cocktail party, or career event—the right way:It doesn’t take an MBA to know that “savvy” and “schmoozy” are not the same thing. Here’s how to work the room at your next conference,
Business cards: Whether you’re one of 1,000 employees or one of 1, there’s no excuse not to have a polished and professional business card. It’s easy to do with the plug-and-chug business card creator on FedEx’s website. Stick to colors and design elements that say something about you without being distracting; so, if pink really is your favorite color, use it as an accent on white and gray cards. Don’t use a photo of yourself; it’s cheesy, and chances are if the person has your card they’ve already met you in person.
Face time: It’s easy to get overwhelmed at large networking events, and there’s something to be said for working the crowd. But there’s also something to be said about being strategic with whom you spend your time. Do your homework by asking the event’s coordinator for a brief rundown of who is going to be there, and then dig into their bios for relevant conversation points. (Don’t forget to use Google Images, too, so you recognize them in a crowded room!) Then pick those 1-3 people out and make it a point to get a few minutes of conversation with them. Don’t dominate their time; 5-10 minutes will suffice. These personal connections will go a lot farther than a quick handshake with every single person at the event.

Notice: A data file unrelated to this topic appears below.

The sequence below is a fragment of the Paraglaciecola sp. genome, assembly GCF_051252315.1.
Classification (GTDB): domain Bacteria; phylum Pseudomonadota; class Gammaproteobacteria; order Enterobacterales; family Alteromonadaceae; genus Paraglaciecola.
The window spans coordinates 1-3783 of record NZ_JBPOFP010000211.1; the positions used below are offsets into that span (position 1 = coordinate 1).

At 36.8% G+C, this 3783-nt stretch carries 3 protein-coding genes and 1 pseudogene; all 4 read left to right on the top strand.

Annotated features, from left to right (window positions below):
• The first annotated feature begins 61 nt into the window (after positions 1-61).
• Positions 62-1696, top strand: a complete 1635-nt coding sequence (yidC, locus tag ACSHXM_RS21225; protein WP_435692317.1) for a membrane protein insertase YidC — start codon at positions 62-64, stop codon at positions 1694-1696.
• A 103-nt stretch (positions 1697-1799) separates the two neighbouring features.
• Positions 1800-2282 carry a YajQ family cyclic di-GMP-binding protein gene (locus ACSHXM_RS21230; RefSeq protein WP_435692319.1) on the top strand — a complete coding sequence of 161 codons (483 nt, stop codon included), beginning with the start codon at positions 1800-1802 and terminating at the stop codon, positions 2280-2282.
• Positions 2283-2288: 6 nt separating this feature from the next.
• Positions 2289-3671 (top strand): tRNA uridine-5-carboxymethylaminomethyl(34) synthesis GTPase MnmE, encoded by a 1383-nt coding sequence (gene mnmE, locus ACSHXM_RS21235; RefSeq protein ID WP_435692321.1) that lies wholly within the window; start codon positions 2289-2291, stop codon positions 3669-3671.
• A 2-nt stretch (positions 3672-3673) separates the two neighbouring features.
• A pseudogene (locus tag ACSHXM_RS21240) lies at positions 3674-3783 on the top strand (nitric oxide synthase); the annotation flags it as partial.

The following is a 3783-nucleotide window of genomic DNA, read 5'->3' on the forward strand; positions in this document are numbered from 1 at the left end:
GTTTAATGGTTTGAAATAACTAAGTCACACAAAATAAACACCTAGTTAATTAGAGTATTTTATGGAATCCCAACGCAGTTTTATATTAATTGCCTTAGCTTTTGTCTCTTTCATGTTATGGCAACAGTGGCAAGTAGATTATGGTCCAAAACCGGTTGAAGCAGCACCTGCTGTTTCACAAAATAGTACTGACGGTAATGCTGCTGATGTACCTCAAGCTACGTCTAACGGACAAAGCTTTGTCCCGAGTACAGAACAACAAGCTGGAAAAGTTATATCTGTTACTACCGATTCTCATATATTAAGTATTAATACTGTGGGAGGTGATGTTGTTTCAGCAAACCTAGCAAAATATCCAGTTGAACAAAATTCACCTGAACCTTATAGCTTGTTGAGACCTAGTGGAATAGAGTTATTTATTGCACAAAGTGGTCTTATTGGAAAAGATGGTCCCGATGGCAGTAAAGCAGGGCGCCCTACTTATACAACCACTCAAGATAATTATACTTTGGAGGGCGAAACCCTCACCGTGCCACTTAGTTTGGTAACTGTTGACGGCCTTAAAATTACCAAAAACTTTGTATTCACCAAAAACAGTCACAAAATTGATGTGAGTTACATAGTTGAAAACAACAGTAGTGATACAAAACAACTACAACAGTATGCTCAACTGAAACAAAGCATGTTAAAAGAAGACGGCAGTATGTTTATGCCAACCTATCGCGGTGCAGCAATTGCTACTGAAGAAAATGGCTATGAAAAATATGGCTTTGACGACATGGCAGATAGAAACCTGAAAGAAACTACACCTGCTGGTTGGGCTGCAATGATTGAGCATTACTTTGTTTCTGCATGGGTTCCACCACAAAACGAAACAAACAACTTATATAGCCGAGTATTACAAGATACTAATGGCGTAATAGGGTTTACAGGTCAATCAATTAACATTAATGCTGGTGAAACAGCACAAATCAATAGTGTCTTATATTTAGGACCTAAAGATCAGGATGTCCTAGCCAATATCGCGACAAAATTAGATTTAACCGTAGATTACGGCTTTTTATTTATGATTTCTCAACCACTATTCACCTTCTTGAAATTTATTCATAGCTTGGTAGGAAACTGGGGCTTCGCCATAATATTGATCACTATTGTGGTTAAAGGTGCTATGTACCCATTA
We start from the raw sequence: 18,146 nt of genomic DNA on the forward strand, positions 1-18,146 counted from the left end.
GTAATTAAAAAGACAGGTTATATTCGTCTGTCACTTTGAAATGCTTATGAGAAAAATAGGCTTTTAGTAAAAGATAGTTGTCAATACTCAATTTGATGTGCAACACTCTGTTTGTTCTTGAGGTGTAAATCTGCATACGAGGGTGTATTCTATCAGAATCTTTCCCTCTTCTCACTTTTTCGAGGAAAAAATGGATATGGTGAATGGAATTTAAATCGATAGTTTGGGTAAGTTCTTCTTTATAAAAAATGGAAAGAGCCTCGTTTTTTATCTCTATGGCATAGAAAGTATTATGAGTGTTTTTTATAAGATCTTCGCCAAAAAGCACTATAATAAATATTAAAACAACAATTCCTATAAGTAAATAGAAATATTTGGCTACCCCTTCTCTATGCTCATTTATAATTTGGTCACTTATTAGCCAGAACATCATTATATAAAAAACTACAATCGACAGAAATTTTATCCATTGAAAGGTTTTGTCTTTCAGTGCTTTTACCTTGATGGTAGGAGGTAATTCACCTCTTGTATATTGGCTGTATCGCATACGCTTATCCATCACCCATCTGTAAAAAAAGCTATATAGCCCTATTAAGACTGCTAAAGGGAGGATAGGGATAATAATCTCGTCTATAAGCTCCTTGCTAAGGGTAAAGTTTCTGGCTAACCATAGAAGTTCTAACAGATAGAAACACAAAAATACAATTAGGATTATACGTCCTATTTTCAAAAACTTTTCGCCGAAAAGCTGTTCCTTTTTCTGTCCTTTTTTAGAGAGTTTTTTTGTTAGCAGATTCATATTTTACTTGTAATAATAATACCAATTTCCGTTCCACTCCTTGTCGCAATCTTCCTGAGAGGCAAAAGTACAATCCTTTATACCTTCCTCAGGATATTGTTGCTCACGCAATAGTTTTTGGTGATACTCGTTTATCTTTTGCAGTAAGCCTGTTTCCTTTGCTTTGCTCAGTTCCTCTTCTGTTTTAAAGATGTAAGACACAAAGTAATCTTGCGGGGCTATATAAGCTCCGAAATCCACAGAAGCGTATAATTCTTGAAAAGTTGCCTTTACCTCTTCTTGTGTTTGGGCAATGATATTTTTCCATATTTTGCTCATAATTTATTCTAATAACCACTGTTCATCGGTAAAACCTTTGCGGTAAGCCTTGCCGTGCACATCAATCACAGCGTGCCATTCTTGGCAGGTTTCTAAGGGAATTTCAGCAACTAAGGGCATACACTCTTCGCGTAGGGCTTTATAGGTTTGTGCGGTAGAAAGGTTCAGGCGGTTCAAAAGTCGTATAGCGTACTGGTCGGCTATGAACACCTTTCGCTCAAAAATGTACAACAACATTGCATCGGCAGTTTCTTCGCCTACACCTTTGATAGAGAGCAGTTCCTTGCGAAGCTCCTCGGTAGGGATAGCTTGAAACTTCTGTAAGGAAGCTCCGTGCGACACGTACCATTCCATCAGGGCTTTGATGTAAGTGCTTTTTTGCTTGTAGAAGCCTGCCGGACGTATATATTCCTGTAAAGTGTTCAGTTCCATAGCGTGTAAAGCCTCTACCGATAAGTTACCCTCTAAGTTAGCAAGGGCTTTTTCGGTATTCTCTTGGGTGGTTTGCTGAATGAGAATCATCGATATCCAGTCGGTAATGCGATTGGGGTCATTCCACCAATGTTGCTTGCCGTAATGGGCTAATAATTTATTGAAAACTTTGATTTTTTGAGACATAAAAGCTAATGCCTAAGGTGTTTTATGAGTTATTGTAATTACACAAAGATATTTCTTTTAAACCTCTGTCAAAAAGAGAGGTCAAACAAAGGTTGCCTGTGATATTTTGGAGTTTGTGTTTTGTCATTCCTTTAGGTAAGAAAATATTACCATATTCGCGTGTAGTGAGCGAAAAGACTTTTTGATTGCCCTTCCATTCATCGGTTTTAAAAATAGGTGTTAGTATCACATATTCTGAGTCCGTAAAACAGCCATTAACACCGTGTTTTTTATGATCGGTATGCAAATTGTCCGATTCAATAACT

Follow-ups: Handwritten notes are a must, and not just to the person hosting the meeting but all attendees. Make a point to address each one by name and thank them for their time and energy. If you’re going to send a thank-you gift, remember that “thoughtful” trumps fancy or expensive. If the person you met mentioned being a huge Dodgers fan, send them a Dodgers hat with your thank-you note. Or if they were gushing over the brownies served at the event where you met them, find out who made the brownies and then send them a box. They’ll appreciate your thoughtfulness—and it will be a subtle reminder of your attention to detail.
Don’t forget the small guy: Whether you’re networking at a large convention or just meeting someone one-on-one for coffee, remember that your actions toward the other people in the room speak volumes to who you really are as a person. Be kind and respectful to your waitress, the doorman, the coat check guy, and, of course, interns and assistants. After all, we all got our start somewhere—and your graciousness will leave the impression that you’re willing to work with people regardless of the title on their business card.